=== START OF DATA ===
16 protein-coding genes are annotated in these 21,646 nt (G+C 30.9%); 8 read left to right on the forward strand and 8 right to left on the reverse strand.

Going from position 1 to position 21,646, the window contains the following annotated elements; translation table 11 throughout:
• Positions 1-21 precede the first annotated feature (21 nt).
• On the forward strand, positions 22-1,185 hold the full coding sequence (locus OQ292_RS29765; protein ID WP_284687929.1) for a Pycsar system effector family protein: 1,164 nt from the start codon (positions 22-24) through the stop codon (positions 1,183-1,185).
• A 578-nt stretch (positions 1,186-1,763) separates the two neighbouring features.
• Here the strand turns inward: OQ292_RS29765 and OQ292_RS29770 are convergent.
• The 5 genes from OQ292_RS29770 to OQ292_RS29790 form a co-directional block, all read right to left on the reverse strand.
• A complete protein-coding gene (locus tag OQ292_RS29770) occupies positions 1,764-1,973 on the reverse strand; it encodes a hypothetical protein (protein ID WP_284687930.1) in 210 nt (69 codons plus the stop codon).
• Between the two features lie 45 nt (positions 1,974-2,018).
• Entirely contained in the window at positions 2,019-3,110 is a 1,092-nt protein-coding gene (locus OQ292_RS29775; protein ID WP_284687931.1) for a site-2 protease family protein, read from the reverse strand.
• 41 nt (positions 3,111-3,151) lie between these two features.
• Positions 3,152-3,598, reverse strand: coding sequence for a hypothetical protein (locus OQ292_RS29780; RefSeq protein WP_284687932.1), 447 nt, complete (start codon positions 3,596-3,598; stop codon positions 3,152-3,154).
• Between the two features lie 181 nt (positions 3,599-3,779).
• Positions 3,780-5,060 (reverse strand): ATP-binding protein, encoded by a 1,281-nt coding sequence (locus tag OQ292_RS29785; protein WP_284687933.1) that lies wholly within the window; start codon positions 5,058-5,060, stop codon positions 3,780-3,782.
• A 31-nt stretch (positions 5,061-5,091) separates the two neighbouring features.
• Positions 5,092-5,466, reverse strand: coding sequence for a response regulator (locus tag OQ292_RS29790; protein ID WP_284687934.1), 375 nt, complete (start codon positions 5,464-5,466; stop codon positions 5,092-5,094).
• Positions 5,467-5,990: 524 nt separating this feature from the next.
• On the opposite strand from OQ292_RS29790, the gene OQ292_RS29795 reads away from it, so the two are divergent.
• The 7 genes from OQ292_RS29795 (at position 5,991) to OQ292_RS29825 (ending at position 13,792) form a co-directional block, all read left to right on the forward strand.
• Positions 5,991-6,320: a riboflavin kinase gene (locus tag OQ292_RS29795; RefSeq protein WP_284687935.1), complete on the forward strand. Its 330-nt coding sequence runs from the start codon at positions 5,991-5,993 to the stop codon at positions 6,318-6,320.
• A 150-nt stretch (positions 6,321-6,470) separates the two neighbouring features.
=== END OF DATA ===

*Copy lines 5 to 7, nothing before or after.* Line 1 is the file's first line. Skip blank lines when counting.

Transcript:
• A 578-nt stretch (positions 1,186-1,763) separates the two neighbouring features.
• Here the strand turns inward: OQ292_RS29765 and OQ292_RS29770 are convergent.
• The 5 genes from OQ292_RS29770 to OQ292_RS29790 form a co-directional block, all read right to left on the reverse strand.